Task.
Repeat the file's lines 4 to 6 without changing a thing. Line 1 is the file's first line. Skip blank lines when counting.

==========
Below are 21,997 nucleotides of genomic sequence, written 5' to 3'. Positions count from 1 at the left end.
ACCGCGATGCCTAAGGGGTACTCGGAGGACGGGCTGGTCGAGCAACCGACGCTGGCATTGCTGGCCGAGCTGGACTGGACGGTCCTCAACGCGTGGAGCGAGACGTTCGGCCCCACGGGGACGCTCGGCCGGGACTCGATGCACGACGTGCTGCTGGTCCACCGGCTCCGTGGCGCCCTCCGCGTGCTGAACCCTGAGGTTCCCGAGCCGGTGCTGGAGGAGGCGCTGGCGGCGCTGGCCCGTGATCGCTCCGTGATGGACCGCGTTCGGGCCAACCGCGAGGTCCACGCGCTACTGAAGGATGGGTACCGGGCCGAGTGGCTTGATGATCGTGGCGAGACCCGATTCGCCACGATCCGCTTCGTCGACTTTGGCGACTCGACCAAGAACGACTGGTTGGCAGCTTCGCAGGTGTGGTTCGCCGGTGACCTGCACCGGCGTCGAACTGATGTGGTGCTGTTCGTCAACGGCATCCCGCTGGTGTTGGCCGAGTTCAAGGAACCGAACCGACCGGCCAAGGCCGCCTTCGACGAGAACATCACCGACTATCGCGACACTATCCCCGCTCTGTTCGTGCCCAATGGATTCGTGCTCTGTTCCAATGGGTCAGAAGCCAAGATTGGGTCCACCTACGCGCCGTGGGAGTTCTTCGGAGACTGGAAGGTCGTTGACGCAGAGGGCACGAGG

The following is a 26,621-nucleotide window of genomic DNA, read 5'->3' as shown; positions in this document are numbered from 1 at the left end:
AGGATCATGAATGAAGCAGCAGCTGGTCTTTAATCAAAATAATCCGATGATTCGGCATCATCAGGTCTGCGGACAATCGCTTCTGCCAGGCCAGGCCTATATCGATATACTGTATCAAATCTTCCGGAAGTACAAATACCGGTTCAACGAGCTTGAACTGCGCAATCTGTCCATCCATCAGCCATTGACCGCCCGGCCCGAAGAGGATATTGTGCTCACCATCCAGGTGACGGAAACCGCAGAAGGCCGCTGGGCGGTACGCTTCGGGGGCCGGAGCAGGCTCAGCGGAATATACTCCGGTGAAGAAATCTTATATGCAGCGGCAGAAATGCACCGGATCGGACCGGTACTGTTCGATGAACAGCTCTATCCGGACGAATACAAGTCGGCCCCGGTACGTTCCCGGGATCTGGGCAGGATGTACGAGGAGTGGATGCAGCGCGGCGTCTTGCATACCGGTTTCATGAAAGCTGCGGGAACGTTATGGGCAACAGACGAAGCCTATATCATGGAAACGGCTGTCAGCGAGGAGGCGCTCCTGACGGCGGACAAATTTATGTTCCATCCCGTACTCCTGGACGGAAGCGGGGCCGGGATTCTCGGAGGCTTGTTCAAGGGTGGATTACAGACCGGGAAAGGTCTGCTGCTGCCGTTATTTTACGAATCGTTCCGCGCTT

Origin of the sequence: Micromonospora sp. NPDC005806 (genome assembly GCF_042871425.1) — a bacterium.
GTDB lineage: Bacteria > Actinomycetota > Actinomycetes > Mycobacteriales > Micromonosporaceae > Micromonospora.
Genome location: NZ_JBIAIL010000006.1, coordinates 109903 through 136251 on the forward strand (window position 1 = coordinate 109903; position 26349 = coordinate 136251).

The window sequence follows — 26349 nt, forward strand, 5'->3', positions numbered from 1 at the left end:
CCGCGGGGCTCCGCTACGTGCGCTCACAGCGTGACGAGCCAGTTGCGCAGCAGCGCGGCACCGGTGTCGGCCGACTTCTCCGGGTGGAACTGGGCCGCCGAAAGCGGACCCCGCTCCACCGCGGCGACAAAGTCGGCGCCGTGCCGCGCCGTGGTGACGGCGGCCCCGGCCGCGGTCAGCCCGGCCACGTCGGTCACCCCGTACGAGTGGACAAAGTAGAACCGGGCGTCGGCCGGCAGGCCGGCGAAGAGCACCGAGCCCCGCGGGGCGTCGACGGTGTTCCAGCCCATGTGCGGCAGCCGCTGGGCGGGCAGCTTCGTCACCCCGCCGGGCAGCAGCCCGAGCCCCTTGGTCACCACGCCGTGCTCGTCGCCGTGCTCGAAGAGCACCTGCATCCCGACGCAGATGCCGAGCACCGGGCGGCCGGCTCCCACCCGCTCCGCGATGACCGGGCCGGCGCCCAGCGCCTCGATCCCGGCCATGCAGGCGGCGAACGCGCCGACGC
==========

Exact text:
AGGATCATGAATGAAGCAGCAGCTGGTCTTTAATCAAAATAATCCGATGATTCGGCATCATCAGGTCTGCGGACAATCGCTTCTGCCAGGCCAGGCCTATATCGATATACTGTATCAAATCTTCCGGAAGTACAAATACCGGTTCAACGAGCTTGAACTGCGCAATCTGTCCATCCATCAGCCATTGACCGCCCGGCCCGAAGAGGATATTGTGCTCACCATCCAGGTGACGGAAACCGCAGAAGGCCGCTGGGCGGTACGCTTCGGGGGCCGGAGCAGGCTCAGCGGAATATACTCCGGTGAAGAAATCTTATATGCAGCGGCAGAAATGCACCGGATCGGACCGGTACTGTTCGATGAACAGCTCTATCCGGACGAATACAAGTCGGCCCCGGTACGTTCCCGGGATCTGGGCAGGATGTACGAGGAGTGGATGCAGCGCGGCGTCTTGCATACCGGTTTCATGAAAGCTGCGGGAACGTTATGGGCAACAGACGAAGCCTATATCATGGAAACGGCTGTCAGCGAGGAGGCGCTCCTGACGGCGGACAAATTTATGTTCCATCCCGTACTCCTGGACGGAAGCGGGGCCGGGATTCTCGGAGGCTTGTTCAAGGGTGGATTACAGACCGGGAAAGGTCTGCTGCTGCCGTTATTTTACGAATCGTTCCGCGCTT

Origin of the sequence: Micromonospora sp. NPDC005806 (genome assembly GCF_042871425.1) — a bacterium.
GTDB lineage: Bacteria > Actinomycetota > Actinomycetes > Mycobacteriales > Micromonosporaceae > Micromonospora.